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The Free Republic of the Rockaways

Where the storm never ends, anarchy reigns, and people find their own ways to survive.


In the immediate run-up to the presidential election, there was much punditry as to what effect Hurricane Sandy would have on the outcome. Could it be that God, usually thought of as a wholly owned subsidiary of the Republican Party, by virtue of His impish sense of humor, had decided to withhold the presidency from the Mormon asset column? After years of skulduggery and billions in super-PAC spending, the storm was throwing a last-minute monkey wrench into the race. Yet out here in Rockaway, New York’s hurricane epicenter, November 6 was not merely the thankful culmination of the desultory exercise of whatever is left of American democracy. It was Day Nine of the Sandy epoch, a wholly new kind of time.

It is a continuum that invents its own progressive reality, as witnessed by the ever-growing trash pile in the Jacob Riis Park parking lot. Giant dump trucks were lined up in front of the old bathhouse built by Jimmy Walker in 1932 for “the recreation of all New Yorkers,” ready to deposit their loads. Each truck was piled high with 36 cubic yards of what used to be people’s worldly possessions. With each cubic yard weighing 600 to 700 pounds and the drivers averaging four runs each day, that added up to slightly over 100,000 pounds, or 50 tons per truck per day (they’ve collected nearly 480 million pounds so far). There was plenty more to pick up, as revealed by a drive across the peninsula’s ethnic full spectrum, from Breezy Point’s cop-and-fireman gated paradise in the west, to the diverse old-school nabe around Beach 116th, out to Far Rock’s hard-knock world in the east. When the moon and the tides conspire to send fifteen feet of ocean water smashing across a less-than-a-mile strip of sand to meet a near-equal torrent from the bay, treasure can become trash in an instant. The lot behind the apartment houses at Beach 105th Street was filled with a hundred vehicles aimed at crazy angles like a freeze-framed ­bumper-car ride.

They’d never go again. And even if they could, there was no gas, of course. Not that this was any fault of a Far Rockaway resident named Sadiq. Originally from Georgetown, Guyana, Sadiq had spent the better part of the previous weekend trying to import a large quantity of what he called “motion lotion” in 55-gallon drums from Scranton, Pennsylvania. “I thought I would be the big-time petrol black marketeer. But we had a lot of leakage. Our drums were faulty.” Originally, Sadiq planned to sell his gas for $20 a gallon, but had second thoughts. He felt ashamed and couldn’t bring himself to “take advantage.” He wound up giving the fuel away to fellow livery-car drivers, most of whom had spent the week waiting in endless lines on the other side of the Marine Parkway bridge.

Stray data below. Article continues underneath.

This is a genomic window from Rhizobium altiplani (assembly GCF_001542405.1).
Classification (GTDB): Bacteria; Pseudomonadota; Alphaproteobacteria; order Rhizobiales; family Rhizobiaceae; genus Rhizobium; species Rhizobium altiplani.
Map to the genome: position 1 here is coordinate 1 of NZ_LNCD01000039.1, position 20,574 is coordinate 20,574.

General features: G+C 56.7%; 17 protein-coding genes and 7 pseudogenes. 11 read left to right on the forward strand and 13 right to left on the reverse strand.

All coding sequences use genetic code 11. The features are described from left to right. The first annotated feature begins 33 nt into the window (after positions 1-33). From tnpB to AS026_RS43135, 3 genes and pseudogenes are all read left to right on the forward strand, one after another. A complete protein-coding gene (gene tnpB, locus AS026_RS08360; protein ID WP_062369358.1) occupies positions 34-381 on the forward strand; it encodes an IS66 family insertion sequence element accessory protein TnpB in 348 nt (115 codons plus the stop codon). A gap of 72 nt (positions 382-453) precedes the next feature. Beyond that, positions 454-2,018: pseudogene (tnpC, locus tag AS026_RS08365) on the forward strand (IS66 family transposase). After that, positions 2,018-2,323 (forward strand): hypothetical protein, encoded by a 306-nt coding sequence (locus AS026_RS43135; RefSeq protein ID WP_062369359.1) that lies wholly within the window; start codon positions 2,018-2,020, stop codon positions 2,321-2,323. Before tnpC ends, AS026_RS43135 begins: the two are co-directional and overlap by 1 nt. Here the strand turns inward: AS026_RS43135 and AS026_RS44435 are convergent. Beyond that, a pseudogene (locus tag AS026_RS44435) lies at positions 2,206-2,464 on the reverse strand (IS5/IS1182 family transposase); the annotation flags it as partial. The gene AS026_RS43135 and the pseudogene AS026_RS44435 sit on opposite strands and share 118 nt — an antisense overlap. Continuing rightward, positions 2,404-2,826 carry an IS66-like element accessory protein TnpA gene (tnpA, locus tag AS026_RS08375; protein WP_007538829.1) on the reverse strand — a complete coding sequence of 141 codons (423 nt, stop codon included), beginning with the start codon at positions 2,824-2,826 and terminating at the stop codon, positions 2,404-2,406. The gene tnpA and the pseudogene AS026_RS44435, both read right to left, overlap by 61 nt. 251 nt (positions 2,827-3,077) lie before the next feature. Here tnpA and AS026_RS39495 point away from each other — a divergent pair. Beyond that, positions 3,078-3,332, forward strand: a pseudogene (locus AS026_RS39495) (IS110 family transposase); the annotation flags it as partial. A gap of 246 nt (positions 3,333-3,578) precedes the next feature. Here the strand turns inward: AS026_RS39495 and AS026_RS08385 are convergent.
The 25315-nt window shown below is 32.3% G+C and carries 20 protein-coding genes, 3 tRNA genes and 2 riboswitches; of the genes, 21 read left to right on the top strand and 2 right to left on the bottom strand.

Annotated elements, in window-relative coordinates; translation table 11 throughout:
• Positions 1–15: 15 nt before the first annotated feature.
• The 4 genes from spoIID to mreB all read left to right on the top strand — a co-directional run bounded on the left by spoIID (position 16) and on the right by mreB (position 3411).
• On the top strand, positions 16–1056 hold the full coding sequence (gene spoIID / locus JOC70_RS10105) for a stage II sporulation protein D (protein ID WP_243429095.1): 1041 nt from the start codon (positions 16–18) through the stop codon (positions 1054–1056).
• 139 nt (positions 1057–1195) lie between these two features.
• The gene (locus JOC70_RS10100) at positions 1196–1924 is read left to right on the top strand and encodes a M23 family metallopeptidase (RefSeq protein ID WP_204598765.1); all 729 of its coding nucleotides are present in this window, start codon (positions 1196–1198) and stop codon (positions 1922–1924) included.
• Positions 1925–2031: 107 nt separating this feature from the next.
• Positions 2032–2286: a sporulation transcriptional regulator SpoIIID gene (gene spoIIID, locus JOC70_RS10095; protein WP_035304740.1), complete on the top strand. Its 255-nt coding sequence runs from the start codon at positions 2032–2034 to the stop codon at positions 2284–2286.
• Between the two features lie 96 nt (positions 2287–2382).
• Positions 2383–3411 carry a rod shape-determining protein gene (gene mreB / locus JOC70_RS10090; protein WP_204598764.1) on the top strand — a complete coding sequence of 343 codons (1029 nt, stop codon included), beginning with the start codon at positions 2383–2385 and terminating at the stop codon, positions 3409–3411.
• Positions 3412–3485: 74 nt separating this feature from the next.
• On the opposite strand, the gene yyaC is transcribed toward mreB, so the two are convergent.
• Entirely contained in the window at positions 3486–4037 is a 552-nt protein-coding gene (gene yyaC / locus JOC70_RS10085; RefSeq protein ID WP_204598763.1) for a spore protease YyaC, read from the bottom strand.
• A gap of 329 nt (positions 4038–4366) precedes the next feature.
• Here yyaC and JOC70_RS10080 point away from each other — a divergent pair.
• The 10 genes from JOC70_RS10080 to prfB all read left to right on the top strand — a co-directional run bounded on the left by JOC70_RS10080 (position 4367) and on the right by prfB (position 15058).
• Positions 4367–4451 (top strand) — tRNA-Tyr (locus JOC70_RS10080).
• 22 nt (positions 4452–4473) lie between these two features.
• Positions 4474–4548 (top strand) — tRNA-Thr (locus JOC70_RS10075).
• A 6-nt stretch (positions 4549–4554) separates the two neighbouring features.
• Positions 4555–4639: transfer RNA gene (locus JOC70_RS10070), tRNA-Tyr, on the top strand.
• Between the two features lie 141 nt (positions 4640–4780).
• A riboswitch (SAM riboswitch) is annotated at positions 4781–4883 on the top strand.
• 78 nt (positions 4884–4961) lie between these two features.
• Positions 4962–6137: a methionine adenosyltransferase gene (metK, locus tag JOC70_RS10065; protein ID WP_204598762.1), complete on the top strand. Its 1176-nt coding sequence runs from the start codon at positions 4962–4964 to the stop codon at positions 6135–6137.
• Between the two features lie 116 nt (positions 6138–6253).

“Still no heat, no power, no ATM, no food in the store, no A train to get off the island, perpetual cold and darkness, no word when any of it will change,” said Almamy Seray-Wurie, summing up the situation as he waited at the Conch Playground on Beach 49th Street for what he called “the daily handout” of box lunches, clothing, Pampers, and bright-blue Marathon Recovery Bags left over from the canceled road race. At least he is used to it, said Almamy, who now lives in the former Edgemere projects after fleeing the decadelong civil war in his home country of Sierra Leone. “I am a refugee. I am accustomed to waiting in lines.”

This didn’t mean Day Nine of Sandy Time was exactly like Day Eight. Natural disasters work on a separate calendar, depending on the degree of the damage caused and the type of people affected. As the aftermath of Katrina demonstrated, help and mercy are not always meted out equally. In 1970, half a million people died in the Bhola Cyclone and all they got was George Harrison and the Concert for Bangladesh. On that account, Rockaway, a.k.a. “the Irish Riviera,” home to perhaps the highest density of first responders anywhere, has been lucky. Things could have been a lot worse. Last Monday, soon after the storm hit (officially starting Day One of the Sandy clock), the almost routine heroism associated with the FDNY was on display when a stretch of primarily mom-and-pop stores on Rockaway Beach Boulevard between Beach 113th and Beach 115th Streets burst into flames, a conflagration people in the Rockaways think began when employees fleeing the storm left the oven on in a pizza shop.

“It was insane, coming down the street in a boat in ten feet of water to fight a fire,” said firefighter Thomas Fee, who as a member of Swift Water Team No. 6 was soon on the scene. “We didn’t have our usual gear. We thought we would be pulling people out of the water, so we had this thin plastic foul-weather stuff on,” he said, drawing a diagram to show how he managed to crawl through the openings in the “fucking roaring” buildings, eventually reaching 22 people trapped on rooftops and leading them to safety.


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